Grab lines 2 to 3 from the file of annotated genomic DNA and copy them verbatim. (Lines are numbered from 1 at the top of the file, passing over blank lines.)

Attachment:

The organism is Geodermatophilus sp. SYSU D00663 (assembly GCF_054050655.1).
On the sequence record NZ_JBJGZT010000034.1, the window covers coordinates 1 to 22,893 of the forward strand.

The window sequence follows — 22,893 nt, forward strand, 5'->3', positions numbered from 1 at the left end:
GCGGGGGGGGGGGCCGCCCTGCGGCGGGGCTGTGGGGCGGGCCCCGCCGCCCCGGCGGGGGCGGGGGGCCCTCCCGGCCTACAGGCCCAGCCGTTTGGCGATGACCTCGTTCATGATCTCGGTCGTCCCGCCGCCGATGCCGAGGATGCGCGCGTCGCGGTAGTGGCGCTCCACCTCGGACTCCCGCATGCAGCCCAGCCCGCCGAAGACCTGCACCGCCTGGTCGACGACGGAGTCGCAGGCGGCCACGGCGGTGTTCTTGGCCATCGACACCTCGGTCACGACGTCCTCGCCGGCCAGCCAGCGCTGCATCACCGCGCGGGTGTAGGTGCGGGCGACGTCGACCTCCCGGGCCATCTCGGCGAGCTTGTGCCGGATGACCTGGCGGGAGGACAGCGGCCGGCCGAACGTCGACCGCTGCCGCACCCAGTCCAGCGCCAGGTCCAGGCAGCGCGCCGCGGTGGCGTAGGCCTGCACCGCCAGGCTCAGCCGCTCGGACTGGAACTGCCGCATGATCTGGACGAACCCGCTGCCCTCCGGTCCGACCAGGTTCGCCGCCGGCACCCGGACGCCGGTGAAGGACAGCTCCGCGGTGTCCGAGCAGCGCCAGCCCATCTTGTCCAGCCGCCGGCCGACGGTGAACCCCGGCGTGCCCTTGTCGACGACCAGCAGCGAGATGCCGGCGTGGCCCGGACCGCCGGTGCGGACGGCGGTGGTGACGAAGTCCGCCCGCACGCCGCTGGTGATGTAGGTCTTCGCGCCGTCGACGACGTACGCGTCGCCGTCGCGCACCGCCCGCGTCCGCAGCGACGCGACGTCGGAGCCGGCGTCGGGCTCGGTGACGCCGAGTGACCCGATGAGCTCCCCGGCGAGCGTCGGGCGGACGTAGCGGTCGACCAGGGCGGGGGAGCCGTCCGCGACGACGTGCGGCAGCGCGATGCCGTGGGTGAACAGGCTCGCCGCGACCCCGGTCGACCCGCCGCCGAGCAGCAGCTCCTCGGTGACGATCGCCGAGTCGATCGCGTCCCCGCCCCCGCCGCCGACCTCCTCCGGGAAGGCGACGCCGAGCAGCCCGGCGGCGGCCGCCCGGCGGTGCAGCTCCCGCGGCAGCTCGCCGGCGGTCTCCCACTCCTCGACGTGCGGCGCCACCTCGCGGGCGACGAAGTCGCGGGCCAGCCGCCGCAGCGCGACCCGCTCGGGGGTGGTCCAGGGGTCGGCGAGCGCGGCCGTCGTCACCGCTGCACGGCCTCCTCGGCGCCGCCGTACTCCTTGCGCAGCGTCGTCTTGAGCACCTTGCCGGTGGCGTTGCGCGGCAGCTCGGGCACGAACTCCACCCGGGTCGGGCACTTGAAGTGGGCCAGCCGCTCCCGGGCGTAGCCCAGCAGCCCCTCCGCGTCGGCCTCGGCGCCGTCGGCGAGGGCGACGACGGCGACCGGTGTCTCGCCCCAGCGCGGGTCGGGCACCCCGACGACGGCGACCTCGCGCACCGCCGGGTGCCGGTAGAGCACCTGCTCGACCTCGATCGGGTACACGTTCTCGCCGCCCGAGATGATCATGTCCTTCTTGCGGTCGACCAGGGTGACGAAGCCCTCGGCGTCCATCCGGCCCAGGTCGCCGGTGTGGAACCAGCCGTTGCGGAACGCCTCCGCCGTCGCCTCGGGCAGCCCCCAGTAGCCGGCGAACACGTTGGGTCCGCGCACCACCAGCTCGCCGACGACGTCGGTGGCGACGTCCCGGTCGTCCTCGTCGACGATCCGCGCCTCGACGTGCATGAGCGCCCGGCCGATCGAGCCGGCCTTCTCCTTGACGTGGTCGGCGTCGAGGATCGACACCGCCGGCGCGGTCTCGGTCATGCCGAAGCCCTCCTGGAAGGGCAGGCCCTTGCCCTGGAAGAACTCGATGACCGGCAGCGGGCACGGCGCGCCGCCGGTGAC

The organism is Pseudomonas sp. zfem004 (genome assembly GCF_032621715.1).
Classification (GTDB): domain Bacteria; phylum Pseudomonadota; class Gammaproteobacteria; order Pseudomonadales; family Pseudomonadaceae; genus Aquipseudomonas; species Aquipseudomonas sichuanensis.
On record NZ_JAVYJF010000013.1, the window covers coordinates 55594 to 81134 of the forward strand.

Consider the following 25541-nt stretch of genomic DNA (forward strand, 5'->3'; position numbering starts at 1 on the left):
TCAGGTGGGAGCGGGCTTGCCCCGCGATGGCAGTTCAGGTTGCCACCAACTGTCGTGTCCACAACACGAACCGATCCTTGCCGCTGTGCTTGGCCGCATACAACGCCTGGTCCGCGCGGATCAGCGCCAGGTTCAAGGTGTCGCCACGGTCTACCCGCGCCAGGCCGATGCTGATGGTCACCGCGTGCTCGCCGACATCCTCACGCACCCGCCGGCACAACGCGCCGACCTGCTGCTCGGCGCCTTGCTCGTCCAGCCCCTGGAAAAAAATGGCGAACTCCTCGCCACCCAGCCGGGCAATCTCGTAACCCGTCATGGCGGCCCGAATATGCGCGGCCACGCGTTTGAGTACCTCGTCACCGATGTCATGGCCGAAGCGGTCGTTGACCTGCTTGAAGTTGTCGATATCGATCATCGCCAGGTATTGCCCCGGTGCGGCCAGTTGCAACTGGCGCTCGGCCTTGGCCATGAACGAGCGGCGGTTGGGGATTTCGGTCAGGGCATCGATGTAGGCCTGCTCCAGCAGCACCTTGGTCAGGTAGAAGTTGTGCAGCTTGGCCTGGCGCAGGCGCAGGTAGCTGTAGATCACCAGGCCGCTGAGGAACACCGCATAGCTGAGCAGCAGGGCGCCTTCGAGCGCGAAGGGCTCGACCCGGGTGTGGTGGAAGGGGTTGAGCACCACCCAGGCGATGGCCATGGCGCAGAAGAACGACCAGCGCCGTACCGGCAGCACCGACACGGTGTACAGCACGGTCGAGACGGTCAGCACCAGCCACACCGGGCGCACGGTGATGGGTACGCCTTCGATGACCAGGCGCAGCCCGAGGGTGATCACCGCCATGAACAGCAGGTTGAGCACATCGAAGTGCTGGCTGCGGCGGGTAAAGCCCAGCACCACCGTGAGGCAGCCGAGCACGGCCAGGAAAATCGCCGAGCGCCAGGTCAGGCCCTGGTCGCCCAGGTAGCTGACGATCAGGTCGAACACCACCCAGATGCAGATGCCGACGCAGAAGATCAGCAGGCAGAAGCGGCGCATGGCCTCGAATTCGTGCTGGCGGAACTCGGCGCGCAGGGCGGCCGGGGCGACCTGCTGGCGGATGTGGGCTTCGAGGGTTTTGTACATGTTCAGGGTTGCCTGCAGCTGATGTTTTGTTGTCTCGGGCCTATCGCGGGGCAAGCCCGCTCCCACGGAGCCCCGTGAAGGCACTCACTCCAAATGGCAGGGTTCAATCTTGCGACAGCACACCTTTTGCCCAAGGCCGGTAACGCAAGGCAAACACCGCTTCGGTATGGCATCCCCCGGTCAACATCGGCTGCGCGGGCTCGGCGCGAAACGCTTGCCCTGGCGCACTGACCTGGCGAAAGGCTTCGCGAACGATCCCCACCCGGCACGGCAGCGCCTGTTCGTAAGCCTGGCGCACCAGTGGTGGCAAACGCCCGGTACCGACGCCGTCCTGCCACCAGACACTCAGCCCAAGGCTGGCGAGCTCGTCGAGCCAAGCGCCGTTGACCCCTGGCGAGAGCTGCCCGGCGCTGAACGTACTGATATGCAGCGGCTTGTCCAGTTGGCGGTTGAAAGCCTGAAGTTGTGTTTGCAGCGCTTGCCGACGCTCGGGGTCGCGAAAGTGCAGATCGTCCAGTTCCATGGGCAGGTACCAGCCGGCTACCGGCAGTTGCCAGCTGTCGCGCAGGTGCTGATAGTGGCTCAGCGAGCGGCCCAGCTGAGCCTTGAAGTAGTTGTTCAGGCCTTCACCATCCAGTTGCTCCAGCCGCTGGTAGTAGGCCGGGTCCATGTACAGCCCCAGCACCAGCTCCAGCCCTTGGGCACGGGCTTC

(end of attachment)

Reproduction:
On the sequence record NZ_JBJGZT010000034.1, the window covers coordinates 1 to 22,893 of the forward strand.

The window sequence follows — 22,893 nt, forward strand, 5'->3', positions numbered from 1 at the left end: